“If You Can’t Say Something Nice, Don’t Say Anything at All”: Coping with Interpersonal Tensions in the Parent-Child Relationship During Adulthood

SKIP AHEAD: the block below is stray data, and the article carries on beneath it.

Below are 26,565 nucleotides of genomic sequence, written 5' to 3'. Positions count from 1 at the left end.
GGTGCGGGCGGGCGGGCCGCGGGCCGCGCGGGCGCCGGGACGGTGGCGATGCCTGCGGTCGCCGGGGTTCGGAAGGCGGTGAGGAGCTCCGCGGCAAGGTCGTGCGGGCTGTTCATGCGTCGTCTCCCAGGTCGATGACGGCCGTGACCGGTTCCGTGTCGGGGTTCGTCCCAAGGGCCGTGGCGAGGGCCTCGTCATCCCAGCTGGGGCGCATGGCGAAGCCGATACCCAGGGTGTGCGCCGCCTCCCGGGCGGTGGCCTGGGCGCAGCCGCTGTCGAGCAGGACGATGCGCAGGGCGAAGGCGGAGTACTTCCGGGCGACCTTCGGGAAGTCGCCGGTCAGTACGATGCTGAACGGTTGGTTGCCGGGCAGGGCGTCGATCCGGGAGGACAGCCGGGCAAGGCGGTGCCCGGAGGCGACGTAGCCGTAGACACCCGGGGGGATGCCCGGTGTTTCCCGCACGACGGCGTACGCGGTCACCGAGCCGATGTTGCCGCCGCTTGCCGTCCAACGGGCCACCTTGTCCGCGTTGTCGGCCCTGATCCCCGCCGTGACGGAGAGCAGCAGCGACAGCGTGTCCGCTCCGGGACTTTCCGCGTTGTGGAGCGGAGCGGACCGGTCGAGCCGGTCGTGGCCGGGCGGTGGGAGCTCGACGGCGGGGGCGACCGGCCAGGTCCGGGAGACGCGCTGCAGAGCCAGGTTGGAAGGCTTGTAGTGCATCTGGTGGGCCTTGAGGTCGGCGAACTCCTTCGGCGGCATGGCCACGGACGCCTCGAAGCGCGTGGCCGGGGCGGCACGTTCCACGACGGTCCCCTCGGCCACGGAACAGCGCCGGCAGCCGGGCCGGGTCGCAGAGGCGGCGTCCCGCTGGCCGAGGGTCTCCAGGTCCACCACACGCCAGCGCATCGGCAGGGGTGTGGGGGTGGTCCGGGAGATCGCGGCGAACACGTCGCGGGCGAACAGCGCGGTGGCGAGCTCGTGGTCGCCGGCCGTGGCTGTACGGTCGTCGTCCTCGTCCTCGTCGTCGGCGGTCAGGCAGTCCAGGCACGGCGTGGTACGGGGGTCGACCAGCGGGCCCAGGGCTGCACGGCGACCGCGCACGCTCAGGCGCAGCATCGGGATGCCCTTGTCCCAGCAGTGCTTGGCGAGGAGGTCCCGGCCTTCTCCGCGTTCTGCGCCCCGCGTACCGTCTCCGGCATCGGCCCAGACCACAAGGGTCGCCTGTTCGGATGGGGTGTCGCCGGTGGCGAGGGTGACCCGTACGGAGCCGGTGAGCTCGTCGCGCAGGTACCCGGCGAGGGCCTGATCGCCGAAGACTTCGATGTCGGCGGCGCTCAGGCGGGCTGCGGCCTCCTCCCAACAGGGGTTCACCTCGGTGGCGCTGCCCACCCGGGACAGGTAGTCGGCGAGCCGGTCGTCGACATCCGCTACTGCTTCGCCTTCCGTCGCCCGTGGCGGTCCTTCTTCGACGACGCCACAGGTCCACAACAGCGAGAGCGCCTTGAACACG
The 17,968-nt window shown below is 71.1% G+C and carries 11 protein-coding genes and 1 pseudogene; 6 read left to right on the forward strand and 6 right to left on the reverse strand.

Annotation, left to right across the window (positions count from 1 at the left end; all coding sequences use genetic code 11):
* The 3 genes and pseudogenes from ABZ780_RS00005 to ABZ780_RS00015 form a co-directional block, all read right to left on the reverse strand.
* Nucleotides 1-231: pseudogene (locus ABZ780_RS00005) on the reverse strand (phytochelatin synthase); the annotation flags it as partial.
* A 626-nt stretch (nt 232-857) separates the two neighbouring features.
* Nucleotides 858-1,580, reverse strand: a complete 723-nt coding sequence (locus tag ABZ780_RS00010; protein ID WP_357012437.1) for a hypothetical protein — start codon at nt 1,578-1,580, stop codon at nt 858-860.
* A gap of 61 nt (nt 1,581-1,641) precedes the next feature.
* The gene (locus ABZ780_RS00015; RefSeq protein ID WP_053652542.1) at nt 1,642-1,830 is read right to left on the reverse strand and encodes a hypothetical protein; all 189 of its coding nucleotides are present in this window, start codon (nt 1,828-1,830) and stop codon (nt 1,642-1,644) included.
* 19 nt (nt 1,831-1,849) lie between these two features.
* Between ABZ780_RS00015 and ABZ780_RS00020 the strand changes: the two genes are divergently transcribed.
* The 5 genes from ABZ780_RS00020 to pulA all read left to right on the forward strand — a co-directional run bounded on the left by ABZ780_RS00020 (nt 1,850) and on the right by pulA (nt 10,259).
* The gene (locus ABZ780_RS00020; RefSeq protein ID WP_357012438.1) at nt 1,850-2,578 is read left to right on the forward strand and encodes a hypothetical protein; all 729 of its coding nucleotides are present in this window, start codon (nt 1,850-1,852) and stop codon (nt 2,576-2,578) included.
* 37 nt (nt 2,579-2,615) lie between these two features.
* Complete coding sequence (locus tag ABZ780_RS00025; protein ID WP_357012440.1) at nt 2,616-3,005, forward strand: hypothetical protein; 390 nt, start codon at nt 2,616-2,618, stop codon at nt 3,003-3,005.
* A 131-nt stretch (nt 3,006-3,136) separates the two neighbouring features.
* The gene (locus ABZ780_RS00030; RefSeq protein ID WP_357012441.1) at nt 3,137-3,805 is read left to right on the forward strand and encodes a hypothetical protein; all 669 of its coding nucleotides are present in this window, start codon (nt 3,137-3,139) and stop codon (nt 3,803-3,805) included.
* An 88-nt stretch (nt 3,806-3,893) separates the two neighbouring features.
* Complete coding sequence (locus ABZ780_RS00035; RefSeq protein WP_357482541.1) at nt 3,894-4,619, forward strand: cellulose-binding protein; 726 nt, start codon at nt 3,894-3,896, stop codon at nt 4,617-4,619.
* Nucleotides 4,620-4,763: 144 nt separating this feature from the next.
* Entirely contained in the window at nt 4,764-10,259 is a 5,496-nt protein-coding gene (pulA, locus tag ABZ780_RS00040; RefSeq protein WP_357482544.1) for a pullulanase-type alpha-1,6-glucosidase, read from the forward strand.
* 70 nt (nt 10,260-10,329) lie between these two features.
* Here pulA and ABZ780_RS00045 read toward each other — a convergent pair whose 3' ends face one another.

Tensions are normative in the parent-child tie, but there is less information on the strategies used to cope with such tensions. This study examined strategies parents and adult children use in reaction to interpersonal tensions and the implications of those strategies for relationship quality. Parents and their adult sons and daughters (aged 22 to 49 years; N = 158 families, 474 individuals) reported the strategies they used in response to tensions with one another (constructive, destructive, and avoidant). Across dyads, parents and adult children reported using constructive strategies more often than destructive or avoidant strategies. Strategy use varied between and within dyads by generation, gender of parent, ethnicity, education, and age of child. Constructive strategies predicted better relationship quality, whereas avoidant and destructive strategies predicted poorer relationship quality. Parents may be more likely to use constructive strategies, which are meant to maintain the relationship because of their greater investment in the tie. [PUBLICATION ABSTRACT]